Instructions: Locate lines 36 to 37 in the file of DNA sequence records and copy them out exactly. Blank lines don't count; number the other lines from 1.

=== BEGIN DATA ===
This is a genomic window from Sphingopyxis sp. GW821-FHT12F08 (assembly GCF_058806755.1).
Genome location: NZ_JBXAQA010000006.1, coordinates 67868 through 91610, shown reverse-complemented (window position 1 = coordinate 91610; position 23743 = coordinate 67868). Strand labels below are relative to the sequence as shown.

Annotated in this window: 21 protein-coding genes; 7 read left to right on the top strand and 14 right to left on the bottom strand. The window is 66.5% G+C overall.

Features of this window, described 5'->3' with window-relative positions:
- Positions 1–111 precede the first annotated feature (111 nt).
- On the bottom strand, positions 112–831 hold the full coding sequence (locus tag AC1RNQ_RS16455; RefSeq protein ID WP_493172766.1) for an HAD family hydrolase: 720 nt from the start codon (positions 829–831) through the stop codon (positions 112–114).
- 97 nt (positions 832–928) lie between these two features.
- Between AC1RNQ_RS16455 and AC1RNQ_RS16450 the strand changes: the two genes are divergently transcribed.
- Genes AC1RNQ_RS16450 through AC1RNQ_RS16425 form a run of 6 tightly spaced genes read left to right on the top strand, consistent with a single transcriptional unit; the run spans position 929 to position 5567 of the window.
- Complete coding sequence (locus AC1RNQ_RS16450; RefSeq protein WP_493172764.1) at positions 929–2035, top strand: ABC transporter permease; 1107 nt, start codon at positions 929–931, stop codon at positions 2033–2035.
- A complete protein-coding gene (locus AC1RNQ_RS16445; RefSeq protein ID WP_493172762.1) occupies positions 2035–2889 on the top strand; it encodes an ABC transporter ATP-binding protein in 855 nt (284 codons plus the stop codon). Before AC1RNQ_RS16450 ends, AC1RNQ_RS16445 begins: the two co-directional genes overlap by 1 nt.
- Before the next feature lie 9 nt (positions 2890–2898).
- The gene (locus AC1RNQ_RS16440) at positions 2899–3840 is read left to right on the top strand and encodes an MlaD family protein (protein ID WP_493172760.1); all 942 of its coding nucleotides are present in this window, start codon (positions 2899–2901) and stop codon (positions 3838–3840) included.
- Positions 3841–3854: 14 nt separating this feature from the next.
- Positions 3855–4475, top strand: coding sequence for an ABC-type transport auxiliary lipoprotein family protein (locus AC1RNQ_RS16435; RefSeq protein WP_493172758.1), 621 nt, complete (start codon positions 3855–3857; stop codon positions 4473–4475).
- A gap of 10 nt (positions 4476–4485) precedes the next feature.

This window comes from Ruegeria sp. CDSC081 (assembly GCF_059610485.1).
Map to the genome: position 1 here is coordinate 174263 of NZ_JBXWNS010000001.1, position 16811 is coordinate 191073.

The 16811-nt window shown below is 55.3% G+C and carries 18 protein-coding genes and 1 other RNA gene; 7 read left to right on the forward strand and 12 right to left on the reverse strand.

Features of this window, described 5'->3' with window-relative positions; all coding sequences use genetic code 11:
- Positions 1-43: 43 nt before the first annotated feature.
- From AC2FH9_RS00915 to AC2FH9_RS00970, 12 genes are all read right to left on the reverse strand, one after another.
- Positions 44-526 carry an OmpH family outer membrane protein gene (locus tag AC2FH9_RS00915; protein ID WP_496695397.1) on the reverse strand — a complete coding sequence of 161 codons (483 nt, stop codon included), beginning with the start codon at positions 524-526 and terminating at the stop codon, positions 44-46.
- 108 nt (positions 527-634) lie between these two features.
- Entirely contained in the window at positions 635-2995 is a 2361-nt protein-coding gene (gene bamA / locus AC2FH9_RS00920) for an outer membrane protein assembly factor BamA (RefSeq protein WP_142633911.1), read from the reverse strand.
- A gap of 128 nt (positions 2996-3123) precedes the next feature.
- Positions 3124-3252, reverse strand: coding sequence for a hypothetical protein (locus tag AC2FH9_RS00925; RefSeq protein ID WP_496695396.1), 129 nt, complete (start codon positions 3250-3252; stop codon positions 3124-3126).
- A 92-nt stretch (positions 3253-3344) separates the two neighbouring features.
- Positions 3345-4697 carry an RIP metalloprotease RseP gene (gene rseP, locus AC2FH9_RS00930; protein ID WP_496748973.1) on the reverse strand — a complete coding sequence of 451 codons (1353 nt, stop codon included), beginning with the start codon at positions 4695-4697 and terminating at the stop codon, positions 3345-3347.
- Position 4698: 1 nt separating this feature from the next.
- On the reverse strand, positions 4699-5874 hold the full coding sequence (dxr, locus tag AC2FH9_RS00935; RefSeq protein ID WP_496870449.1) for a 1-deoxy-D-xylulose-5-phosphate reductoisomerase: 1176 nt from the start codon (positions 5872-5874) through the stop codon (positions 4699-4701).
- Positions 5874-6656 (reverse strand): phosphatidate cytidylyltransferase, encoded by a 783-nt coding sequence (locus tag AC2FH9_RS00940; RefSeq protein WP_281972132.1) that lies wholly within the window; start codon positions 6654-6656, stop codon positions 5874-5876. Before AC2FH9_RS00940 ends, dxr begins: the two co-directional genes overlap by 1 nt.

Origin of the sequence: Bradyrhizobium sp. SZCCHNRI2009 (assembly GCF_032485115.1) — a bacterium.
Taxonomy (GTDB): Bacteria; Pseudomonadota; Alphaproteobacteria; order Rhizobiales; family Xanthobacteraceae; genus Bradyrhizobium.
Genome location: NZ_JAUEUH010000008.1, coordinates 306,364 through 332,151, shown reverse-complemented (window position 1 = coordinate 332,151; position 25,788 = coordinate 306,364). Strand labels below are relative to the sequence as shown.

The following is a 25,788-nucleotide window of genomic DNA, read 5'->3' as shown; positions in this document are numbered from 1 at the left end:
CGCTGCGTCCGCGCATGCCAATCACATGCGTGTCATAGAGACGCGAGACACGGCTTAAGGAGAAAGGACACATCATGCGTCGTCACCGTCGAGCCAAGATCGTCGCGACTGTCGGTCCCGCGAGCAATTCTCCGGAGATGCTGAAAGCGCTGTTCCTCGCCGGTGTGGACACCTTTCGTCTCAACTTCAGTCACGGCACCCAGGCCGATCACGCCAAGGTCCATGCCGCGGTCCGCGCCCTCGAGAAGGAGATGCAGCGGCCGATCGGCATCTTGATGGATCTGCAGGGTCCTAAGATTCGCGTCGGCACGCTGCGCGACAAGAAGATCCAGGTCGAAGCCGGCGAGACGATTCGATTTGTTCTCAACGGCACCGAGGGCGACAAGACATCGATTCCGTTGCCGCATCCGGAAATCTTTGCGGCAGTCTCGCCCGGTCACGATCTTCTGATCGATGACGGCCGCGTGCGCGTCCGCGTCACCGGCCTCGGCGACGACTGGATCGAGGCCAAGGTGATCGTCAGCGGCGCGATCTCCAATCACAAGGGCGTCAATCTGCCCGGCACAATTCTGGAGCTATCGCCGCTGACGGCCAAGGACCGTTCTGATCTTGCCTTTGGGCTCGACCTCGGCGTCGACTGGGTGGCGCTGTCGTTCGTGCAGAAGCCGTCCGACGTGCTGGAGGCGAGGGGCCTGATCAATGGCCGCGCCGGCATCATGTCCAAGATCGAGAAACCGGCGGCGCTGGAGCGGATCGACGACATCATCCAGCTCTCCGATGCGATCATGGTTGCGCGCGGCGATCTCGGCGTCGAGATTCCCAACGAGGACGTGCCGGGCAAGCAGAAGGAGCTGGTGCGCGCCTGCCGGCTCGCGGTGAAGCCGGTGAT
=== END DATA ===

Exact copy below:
The following is a 25,788-nucleotide window of genomic DNA, read 5'->3' as shown; positions in this document are numbered from 1 at the left end:
CGCTGCGTCCGCGCATGCCAATCACATGCGTGTCATAGAGACGCGAGACACGGCTTAAGGAGAAAGGACACATCATGCGTCGTCACCGTCGAGCCAAGATCGTCGCGACTGTCGGTCCCGCGAGCAATTCTCCGGAGATGCTGAAAGCGCTGTTCCTCGCCGGTGTGGACACCTTTCGTCTCAACTTCAGTCACGGCACCCAGGCCGATCACGCCAAGGTCCATGCCGCGGTCCGCGCCCTCGAGAAGGAGATGCAGCGGCCGATCGGCATCTTGATGGATCTGCAGGGTCCTAAGATTCGCGTCGGCACGCTGCGCGACAAGAAGATCCAGGTCGAAGCCGGCGAGACGATTCGATTTGTTCTCAACGGCACCGAGGGCGACAAGACATCGATTCCGTTGCCGCATCCGGAAATCTTTGCGGCAGTCTCGCCCGGTCACGATCTTCTGATCGATGACGGCCGCGTGCGCGTCCGCGTCACCGGCCTCGGCGACGACTGGATCGAGGCCAAGGTGATCGTCAGCGGCGCGATCTCCAATCACAAGGGCGTCAATCTGCCCGGCACAATTCTGGAGCTATCGCCGCTGACGGCCAAGGACCGTTCTGATCTTGCCTTTGGGCTCGACCTCGGCGTCGACTGGGTGGCGCTGTCGTTCGTGCAGAAGCCGTCCGACGTGCTGGAGGCGAGGGGCCTGATCAATGGCCGCGCCGGCATCATGTCCAAGATCGAGAAACCGGCGGCGCTGGAGCGGATCGACGACATCATCCAGCTCTCCGATGCGATCATGGTTGCGCGCGGCGATCTCGGCGTCGAGATTCCCAACGAGGACGTGCCGGGCAAGCAGAAGGAGCTGGTGCGCGCCTGCCGGCTCGCGGTGAAGCCGGTGAT